Not just another wave, COVID hospitalisation reach record high

By Our Reporter
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Representative image. Photo by Vladimir Fedotov on Unsplash

Hospitalisation due to COVID infections has reached record high levels across Australia Western Australia recorded its highest admissions, while Tasmania and ACT are currently double what they had in previous waves.

South Australia is just below its January peak. NSW, Victoria, and the Northern Territory have some way to go before reaching previous peaks, according to the NEMBC Multilingual News Service.

However, NSW had more than 2,000 COVID patients in hospital this week for the first time since February.

Epidemiologist Adrian Esterman said most states and territories will likely reach their peak hospitalisation rates in the coming weeks.

The surge in hospitalisation has led staff to exhaustion and burnout with many trying to cope with stress.

Australia is beginning to see a new wave of COVID-19 infections driven by the BA.4 and BA.5 Omicron sub variants, which will increase the pressure on our health system.

Victorian Numbers

According to the Victorian government COVID-19 data as of 17 July, there are 63,321 active cases from PCR and rapid antigen tests, 760 cases in hospital and 34 in ICU.

Victoria has recorded 9,630 new locally acquired cases of COVID-19 with 16 lives lost.

Across the state, almost 68 percent of people aged 12 years and older are now up to date with three COVID-19 vaccination doses, while over 94 percent have received two doses.

In addition, over 56 percent of children aged five to 11 years in the state have now received at least one dose of a COVID vaccine.

National Cabinet agrees on several new measures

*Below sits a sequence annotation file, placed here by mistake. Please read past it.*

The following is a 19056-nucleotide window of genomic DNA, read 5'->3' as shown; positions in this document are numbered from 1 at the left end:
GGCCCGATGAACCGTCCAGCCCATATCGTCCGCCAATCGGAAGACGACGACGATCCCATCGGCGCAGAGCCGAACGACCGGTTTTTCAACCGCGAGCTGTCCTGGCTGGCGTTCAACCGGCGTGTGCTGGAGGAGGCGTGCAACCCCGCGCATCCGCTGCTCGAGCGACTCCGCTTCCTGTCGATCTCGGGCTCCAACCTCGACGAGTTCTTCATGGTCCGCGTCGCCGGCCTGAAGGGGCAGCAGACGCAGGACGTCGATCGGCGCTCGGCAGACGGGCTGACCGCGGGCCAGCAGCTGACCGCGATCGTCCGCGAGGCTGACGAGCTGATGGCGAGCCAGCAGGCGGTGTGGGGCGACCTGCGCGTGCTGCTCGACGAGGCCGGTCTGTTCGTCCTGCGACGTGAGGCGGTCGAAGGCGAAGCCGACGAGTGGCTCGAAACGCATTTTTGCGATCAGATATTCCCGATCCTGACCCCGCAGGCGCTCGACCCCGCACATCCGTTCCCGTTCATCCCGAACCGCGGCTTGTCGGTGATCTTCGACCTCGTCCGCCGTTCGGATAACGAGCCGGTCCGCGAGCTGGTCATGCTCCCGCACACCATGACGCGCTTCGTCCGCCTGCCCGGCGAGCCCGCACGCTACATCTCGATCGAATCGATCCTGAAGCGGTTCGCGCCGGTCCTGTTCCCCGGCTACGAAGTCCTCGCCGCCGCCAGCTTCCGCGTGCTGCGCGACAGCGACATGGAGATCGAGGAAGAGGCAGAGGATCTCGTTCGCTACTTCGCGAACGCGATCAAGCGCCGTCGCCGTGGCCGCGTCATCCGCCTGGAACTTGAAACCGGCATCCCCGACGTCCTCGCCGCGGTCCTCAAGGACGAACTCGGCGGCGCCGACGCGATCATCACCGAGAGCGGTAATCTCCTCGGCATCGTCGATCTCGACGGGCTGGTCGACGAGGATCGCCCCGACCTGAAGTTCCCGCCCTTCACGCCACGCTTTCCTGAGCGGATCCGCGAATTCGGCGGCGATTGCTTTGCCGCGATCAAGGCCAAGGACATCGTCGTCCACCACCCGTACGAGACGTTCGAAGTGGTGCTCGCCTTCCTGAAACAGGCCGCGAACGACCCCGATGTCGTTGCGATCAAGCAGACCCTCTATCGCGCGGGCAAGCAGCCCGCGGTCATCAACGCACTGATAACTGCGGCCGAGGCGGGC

On Saturday, 16 July, the National Cabinet met virtually to discuss the evolving situation with the COVID 19 pandemic and agreed several new measures.

The Commonwealth and all States and Territories remain committed to working together collaboratively to support the COVID-19 health response, as Australians continue to manage the impacts of this pandemic.

Chief Medical Officer Professor Paul Kelly provided an update on the pandemic, including new variants and their potential impact, and the impacts on hospital capacity and broader health system

In recognition of the risks associated with more infectious new variants through the winter period, the Commonwealth agreed to reinstate the Pandemic Leave Disaster Payment to 30 September 2022. Eligibility for the payment will be backdated to 1 July 2022, to ensure that anyone unable to work owing to isolation requirements in this period, without access to paid sick leave, is supported. Access to these payments will commence from Wednesday 20 July, with existing eligibility requirements to continue.

“We have agreed to share the costs of the payment 50:50, between the Commonwealth and the States and Territories,” a media statement from Prime Minister Anthony Albanese said.